Paths not taken – the GOSSAMER roadmap’s other options

Spietz, P. et al. (2021) Paths not taken – the GOSSAMER roadmap’s other options. Advances in Space Research, 67(9), pp. 2912-2956. (doi: 10.1016/j.asr.2021.01.044)

[img] Text
233191.pdf - Accepted Version
Restricted to Repository staff only until 11 February 2022.
Available under License Creative Commons Attribution Non-commercial No Derivatives.

3MB

Abstract

Highly efficient low-thrust propulsion is increasingly applied beyond commercial use, also in mainstream and flagship science missions, in combination with gravity assist propulsion. Another recent development is the growth of small spacecraft solutions, not in size but in numbers and individual capabilities. Just over ten years ago, the DLR-ESTEC GOSSAMER Roadmap to Solar Sailing was set up to guide technology developments towards a propellant-less and highly efficient class of spacecraft for solar system exploration and applications missions: small spacecraft solar sails designed for carefree handling and equipped with carried application modules. Soon, in three dedicated GOSSAMER Roadmap Science Working Groups it initiated studies of missions uniquely feasible with solar sails such as Displaced L1 (DL1) space weather advance warning and monitoring, Solar Polar Orbiter (SPO) delivery to very high inclination heliocentric orbit, and multiple Near-Earth Asteroid (NEA) rendezvous (MNR). Together, they demonstrate the capability of near-term solar sails to achieve at least in the inner solar system almost any kind of heliocentric orbit within 10 years, from the Earth-co-orbital to the extremely inclined, eccentric and even retrograde. Noted as part of the MNR study, sail-propelled head-on retrograde kinetic impactors (RKI) go to this extreme to achieve the highest possible specific kinetic energy for the deflection of hazardous asteroids. At DLR, the experience gained in the development of deployable membrane structures leading up to the successful ground deployment test of a (20 m)², i.e., 20 m by 20 m square solar sail at DLR Cologne in 1999 was revitalized and directed towards a 3-step small spacecraft development line from as-soon-as-possible sail deployment demonstration (GOSSAMER-1) via in-flight evaluation of sail attitude control actuators (GOSSAMER-2) to an envisaged proving-the-principle flight in the Earth-Moon system (GOSSAMER-3). First, it turned the concept of solar sail deployment on its head by introducing four separable Boom Sail Deployment Units (BSDU) to be discarded after deployment, enabling lightweight 3-axis stabilized sailcraft. By 2015, this effort culminated in the ground-qualified technology of the DLR GOSSAMER-1 deployment demonstrator Engineering Qualification Model (EQM). For mission types using separable payloads, such as SPO, MNR and RKI, design concepts can be derived from the BSDU characteristic of DLR GOSSAMER solar sail technology which share elements with the separation systems of asteroid nanolanders like MASCOT. These nano-spacecraft are an ideal match for solar sails in micro-spacecraft format whose launch configurations are compatible with ESPA and ASAP secondary payload platforms. Like any roadmap, this one contained much more than the planned route from departure to destination and the much shorter distance actually travelled. It is full of lanes, narrow and wide, detours and shortcuts, options and decision branches. Some became the path taken on which we previously reported. More were explored along the originally planned path or as new sidings in search of better options when circumstance changed and the project had to take another turn. But none were dead ends, they just faced the inevitable changes when roadmaps face realities and they were no longer part of the road ahead. To us, they were valuable lessons learned or options up our sleeves. But for future sailors they may be on their road ahead.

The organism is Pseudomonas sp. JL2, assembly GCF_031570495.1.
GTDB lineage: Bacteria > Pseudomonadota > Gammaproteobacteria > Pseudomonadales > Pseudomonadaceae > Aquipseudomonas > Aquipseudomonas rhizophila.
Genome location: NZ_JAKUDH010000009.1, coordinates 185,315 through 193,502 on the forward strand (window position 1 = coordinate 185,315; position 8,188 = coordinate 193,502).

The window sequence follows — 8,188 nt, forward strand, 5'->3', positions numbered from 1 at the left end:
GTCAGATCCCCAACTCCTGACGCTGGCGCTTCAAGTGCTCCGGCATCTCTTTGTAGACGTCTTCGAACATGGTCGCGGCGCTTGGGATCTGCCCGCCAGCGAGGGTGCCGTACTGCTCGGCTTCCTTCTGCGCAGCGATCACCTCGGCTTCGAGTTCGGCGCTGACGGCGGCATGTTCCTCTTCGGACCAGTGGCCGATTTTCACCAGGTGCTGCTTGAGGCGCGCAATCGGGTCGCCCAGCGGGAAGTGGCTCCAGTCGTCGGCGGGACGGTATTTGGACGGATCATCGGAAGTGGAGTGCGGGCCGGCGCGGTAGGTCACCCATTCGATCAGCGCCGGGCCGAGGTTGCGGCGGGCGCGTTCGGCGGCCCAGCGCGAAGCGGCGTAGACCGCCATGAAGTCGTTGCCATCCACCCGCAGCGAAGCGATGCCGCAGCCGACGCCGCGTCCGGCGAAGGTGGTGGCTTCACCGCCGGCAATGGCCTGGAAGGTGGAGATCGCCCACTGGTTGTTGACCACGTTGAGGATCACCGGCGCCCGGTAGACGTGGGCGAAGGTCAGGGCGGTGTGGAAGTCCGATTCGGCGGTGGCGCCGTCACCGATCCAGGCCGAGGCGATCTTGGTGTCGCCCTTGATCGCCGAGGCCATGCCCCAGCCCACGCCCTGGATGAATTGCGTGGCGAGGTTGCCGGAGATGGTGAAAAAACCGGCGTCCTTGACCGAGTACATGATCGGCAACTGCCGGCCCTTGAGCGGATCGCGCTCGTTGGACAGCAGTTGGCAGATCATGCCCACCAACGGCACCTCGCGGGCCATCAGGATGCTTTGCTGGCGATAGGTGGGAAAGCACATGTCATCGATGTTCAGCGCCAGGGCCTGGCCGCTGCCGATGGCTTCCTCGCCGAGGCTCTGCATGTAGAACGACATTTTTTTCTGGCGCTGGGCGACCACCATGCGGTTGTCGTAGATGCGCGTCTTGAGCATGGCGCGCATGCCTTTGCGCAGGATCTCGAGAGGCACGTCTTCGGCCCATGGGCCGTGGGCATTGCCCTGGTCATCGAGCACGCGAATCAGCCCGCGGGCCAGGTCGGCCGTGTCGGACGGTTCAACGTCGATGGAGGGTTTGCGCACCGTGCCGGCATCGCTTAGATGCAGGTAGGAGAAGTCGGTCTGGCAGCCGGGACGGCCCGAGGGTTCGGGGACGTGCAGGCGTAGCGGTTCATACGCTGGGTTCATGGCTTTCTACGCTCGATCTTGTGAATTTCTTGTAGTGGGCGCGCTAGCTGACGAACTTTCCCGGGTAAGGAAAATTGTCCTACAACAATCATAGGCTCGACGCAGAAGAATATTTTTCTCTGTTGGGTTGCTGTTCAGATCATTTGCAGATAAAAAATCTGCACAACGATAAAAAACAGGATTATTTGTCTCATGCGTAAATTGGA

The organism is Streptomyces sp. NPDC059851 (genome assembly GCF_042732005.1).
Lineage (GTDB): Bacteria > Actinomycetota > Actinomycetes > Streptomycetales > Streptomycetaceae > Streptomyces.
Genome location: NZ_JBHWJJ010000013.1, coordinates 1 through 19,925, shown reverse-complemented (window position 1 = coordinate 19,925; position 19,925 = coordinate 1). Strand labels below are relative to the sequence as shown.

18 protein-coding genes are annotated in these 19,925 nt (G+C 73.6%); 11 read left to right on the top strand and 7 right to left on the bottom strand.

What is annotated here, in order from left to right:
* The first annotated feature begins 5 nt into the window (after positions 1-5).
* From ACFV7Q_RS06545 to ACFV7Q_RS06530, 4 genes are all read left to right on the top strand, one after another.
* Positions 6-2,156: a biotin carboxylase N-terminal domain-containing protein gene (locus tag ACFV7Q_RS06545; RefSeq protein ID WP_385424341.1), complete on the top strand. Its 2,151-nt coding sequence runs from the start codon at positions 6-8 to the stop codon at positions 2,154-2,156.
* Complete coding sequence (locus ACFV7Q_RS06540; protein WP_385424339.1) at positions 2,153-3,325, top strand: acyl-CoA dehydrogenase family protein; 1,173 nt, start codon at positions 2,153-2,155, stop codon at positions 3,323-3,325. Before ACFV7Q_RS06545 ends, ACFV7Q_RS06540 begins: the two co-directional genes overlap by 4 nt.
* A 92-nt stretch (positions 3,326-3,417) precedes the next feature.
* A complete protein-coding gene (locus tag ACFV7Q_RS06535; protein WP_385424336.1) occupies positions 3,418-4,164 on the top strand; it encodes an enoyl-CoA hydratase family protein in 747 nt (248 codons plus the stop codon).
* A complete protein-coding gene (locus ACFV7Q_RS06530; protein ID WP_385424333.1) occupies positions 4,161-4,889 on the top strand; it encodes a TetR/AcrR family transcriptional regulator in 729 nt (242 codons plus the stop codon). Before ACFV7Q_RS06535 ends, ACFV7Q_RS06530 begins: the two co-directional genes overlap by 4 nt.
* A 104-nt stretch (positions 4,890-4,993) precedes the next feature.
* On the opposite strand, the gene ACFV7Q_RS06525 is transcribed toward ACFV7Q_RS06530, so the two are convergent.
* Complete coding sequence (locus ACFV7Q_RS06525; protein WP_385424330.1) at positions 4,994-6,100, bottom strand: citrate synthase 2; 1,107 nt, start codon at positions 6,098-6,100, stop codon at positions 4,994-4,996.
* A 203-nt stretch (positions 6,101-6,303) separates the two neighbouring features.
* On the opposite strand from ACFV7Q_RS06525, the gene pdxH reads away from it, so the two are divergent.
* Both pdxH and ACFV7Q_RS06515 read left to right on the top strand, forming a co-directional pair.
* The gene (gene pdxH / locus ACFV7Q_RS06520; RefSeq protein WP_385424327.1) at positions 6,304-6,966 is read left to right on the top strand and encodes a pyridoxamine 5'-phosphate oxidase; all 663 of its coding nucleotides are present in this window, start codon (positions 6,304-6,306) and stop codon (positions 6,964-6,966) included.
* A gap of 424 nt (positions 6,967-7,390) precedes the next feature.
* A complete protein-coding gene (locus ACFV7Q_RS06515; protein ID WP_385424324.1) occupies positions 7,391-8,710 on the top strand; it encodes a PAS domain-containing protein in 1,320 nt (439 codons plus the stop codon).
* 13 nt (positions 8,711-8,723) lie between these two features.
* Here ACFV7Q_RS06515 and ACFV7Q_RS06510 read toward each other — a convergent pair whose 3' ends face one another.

Item Type:Articles
Status:Published
Refereed:Yes
Glasgow Author(s) Enlighten ID:Ceriotti, Dr Matteo and McInnes, Professor Colin
Authors: Spietz, P., Spröwitz, T., Seefeldt, P., Grundmann, J. T., Jahnke, R., Mikschl, T., Mikulz, E., Montenegro, S., Reershemius, S., Renger, T., Ruffer, M., Sasaki, K., Sznajder, M., Tóth, N., Ceriotti, M., Dachwald, B., Macdonald, M., McInnes, C., Seboldt, W., Quantius, D., Bauer, W., Wiedemann, C., Grimm, C. D., Herčík, D., Ho, T.-M., Lange, C., and Schmitz, N.
College/School:College of Science and Engineering > School of Engineering > Systems Power and Energy
Journal Name:Advances in Space Research
Publisher:Elsevier
ISSN:0273-1177
ISSN (Online):1879-1948
Published Online:11 February 2021
Copyright Holders:Copyright © 2021 Elsevier
First Published:First published in Advances in Space Research 67(9):2912-2956
Publisher Policy:Reproduced in accordance with the copyright policy of the publisher

University Staff: Request a correction | Enlighten Editors: Update this record